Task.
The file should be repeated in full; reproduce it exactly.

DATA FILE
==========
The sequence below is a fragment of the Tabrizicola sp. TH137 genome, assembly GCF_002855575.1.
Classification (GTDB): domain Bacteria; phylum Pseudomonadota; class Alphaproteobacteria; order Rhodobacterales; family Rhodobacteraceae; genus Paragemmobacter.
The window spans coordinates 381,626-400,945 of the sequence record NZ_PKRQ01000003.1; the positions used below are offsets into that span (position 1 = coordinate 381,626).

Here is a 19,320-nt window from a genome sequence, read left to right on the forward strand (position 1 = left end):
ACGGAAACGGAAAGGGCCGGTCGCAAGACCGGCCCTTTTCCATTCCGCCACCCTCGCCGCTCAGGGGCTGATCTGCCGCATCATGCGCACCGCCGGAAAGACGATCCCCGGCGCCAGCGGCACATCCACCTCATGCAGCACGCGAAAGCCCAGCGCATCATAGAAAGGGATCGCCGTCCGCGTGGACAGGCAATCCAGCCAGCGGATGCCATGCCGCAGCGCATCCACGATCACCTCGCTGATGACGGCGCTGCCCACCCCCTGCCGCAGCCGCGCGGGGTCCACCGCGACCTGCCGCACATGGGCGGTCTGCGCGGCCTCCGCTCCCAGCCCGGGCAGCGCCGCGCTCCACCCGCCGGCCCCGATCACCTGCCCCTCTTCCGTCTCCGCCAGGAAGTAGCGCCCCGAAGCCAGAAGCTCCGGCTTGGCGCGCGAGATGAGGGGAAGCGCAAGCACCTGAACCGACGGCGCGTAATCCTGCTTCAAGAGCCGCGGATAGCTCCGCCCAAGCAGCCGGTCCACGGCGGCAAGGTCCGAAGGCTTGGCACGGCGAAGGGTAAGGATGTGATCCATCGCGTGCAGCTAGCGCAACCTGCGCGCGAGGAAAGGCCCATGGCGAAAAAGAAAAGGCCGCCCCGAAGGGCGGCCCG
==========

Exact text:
The sequence below is a fragment of the Tabrizicola sp. TH137 genome, assembly GCF_002855575.1.
Classification (GTDB): domain Bacteria; phylum Pseudomonadota; class Alphaproteobacteria; order Rhodobacterales; family Rhodobacteraceae; genus Paragemmobacter.
The window spans coordinates 381,626-400,945 of the sequence record NZ_PKRQ01000003.1; the positions used below are offsets into that span (position 1 = coordinate 381,626).

Here is a 19,320-nt window from a genome sequence, read left to right on the forward strand (position 1 = left end):
ACGGAAACGGAAAGGGCCGGTCGCAAGACCGGCCCTTTTCCATTCCGCCACCCTCGCCGCTCAGGGGCTGATCTGCCGCATCATGCGCACCGCCGGAAAGACGATCCCCGGCGCCAGCGGCACATCCACCTCATGCAGCACGCGAAAGCCCAGCGCATCATAGAAAGGGATCGCCGTCCGCGTGGACAGGCAATCCAGCCAGCGGATGCCATGCCGCAGCGCATCCACGATCACCTCGCTGATGACGGCGCTGCCCACCCCCTGCCGCAGCCGCGCGGGGTCCACCGCGACCTGCCGCACATGGGCGGTCTGCGCGGCCTCCGCTCCCAGCCCGGGCAGCGCCGCGCTCCACCCGCCGGCCCCGATCACCTGCCCCTCTTCCGTCTCCGCCAGGAAGTAGCGCCCCGAAGCCAGAAGCTCCGGCTTGGCGCGCGAGATGAGGGGAAGCGCAAGCACCTGAACCGACGGCGCGTAATCCTGCTTCAAGAGCCGCGGATAGCTCCGCCCAAGCAGCCGGTCCACGGCGGCAAGGTCCGAAGGCTTGGCACGGCGAAGGGTAAGGATGTGATCCATCGCGTGCAGCTAGCGCAACCTGCGCGCGAGGAAAGGCCCATGGCGAAAAAGAAAAGGCCGCCCCGAAGGGCGGCCCG